Railfan.net Home Railfan Photos ABPR Archives Staff Safari Photos Railfan Links

Railfan.net Forums Railfan.net Forums Railfan.net Forums
Welcome, Guest. Please Sign In or Register. Apr 19th, 2018, 9:34pm
Categories •  FastIndex •  LongIndex •  Help •  Search •  Members  •  Sign In •  Register

Post reply
   Railfan.net Web Forums
   Fallen Flags
   Lehigh Valley
   Post reply ( Re: Lehigh Valley RR engine shop at Weatherly, PA )
A Username and Password are REQUIRED to Post.

If you are seeing this, you are either not logged in or your browser is not honoring the username and password cookie.
Post reply
Message icon:
Add YABBC tags:

Photo Attachments require Netscape 4 or greater or IE5 or greater
Disable Smilies:

Check this if you'll be adding code (or don't like smileys).

shortcuts (IE and NS6 only): hit alt+s to send, alt+p to preview, or alt+r to reset

Topic Summary
Posted by: mfmalk Posted on: Nov 29th, 2016, 10:41am
Last month I had the opportunity to visit and photograph the Train Works at Weatherly, former home of the LVRR Engine Shop. Follow the link below to my images.
An excerpt from the book "The History of Weatherly, Pennsylvania", by historian John "Jack" Koehler:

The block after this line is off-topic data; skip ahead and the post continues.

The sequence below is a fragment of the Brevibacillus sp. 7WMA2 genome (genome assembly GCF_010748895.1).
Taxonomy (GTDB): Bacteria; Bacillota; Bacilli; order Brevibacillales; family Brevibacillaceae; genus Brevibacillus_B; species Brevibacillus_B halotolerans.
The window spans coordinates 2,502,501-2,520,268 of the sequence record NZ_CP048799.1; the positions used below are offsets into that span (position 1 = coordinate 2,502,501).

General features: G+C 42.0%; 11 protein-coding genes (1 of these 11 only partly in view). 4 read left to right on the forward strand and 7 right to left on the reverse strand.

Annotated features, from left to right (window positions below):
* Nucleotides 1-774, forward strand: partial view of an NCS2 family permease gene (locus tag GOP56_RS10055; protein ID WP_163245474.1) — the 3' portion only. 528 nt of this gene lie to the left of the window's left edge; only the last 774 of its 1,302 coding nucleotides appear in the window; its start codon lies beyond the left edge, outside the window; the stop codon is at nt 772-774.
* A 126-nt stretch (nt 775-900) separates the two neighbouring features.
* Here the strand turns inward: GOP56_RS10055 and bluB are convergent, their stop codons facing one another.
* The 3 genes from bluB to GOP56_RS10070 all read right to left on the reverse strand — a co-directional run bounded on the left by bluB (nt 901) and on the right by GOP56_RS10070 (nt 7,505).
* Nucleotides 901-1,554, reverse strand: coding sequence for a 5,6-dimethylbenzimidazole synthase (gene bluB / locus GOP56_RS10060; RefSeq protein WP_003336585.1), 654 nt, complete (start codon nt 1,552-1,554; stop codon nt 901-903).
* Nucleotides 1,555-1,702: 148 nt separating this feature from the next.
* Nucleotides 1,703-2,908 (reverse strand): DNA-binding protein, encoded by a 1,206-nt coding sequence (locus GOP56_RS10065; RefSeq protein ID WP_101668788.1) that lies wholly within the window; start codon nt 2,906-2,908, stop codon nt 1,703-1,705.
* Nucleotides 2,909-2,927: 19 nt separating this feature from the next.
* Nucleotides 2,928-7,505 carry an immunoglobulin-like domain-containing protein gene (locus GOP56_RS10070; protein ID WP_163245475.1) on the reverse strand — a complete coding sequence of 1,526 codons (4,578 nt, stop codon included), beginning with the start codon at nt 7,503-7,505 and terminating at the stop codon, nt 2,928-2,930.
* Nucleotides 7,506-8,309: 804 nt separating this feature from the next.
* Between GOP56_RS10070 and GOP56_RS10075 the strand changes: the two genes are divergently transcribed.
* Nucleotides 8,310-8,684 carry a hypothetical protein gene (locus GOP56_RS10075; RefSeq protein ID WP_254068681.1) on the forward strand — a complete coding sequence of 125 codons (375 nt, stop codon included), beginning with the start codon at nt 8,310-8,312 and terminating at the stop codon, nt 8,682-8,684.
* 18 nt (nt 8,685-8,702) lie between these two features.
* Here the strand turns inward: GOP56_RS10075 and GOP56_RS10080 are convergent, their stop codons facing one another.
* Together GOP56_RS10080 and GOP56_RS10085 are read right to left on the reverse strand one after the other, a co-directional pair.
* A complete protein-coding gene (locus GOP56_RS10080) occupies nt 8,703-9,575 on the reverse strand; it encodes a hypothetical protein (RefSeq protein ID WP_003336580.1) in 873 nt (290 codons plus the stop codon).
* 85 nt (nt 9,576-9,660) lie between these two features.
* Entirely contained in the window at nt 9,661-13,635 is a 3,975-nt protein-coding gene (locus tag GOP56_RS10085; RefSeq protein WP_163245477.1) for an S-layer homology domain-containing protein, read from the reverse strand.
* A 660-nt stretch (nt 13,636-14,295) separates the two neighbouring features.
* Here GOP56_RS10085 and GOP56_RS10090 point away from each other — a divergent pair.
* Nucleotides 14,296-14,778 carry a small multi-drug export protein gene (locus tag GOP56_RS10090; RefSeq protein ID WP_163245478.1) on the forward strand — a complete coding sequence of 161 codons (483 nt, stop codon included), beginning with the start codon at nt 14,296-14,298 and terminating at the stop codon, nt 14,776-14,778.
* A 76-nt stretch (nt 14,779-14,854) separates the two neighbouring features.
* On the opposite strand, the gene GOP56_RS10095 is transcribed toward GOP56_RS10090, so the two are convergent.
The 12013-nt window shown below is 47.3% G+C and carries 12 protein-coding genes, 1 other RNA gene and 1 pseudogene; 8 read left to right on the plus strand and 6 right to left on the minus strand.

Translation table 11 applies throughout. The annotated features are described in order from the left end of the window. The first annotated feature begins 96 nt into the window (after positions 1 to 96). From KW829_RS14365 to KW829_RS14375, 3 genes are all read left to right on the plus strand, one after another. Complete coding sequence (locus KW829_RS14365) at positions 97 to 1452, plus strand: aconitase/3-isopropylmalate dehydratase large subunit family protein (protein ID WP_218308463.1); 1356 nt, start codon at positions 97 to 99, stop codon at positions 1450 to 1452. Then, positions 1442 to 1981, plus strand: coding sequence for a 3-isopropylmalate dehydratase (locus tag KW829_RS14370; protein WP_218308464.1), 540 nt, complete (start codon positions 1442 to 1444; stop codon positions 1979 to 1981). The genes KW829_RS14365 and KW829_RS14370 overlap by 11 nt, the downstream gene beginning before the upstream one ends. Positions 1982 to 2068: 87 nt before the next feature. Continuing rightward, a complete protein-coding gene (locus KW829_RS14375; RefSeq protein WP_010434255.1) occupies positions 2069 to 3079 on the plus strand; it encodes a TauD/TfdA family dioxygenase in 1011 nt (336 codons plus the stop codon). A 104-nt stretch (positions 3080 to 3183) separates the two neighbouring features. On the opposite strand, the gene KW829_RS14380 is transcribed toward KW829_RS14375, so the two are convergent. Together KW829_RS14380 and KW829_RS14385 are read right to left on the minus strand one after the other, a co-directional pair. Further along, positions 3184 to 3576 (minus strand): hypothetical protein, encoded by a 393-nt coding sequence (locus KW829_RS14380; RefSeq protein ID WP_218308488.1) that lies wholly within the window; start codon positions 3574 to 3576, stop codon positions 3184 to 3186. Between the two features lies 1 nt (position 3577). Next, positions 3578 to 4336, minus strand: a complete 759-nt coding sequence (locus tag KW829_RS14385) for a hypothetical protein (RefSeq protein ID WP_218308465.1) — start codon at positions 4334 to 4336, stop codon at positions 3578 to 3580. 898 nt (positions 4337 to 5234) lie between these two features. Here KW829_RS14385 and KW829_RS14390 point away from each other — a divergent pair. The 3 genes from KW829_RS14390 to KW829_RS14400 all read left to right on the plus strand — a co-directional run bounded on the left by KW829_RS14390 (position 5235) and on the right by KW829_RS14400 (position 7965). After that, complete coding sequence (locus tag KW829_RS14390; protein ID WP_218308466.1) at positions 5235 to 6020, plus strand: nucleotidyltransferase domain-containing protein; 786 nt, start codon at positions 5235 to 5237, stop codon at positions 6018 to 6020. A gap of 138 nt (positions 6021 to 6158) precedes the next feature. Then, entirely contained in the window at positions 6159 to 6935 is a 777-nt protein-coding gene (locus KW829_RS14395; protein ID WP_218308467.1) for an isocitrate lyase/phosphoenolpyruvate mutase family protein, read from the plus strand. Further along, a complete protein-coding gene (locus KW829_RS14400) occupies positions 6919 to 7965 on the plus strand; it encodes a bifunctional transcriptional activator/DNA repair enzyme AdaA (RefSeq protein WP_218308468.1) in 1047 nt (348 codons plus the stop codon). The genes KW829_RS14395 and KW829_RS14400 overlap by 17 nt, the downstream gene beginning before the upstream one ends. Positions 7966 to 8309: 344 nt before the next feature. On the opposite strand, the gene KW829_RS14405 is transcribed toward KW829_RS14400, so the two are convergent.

The Lehigh Valley Railroad began construction of a large stone building adjoining the railroad roundhouse. It was completed in 1869 and measured in size 150' x 200'. Under its single roof could be found four departments; machine shop, foundry, boiler and blacksmith shops. The new building was built for the construction and repair of railroad locomotives. A total of 78 engines were built and many hundreds were overhauled and repaired in these shops.
Under Weatherly's master mechanic, Philip Hoffecker, a new design in engine building was developed in 1872. A fleet of 4-8-0 type engines (nicknamed "dirt burners") were built and the new design engine was readily adopted by most of the other railroads across the country. Hoffecker designed and built 70 locomotives before retiring due to poor health in 1890. Only eight other engines were built after he retired.
Shortly afterwards, the Lehigh Valley began a program of consolidation of its railroad shops and closed the Weatherly engine shops in June 1894. The building, containing 32,000 square feet of floor space, was put up for sale. On February 10, 1913, the Weatherly Iron & Steel Co. purchased the building for $10,000. The shops once employed 425 men.
Posted by: NEFAN Posted on: Nov 30th, 2016, 4:48pm
It is a shame what has become of this historic building. Glad I was able to see it before it fell to this state.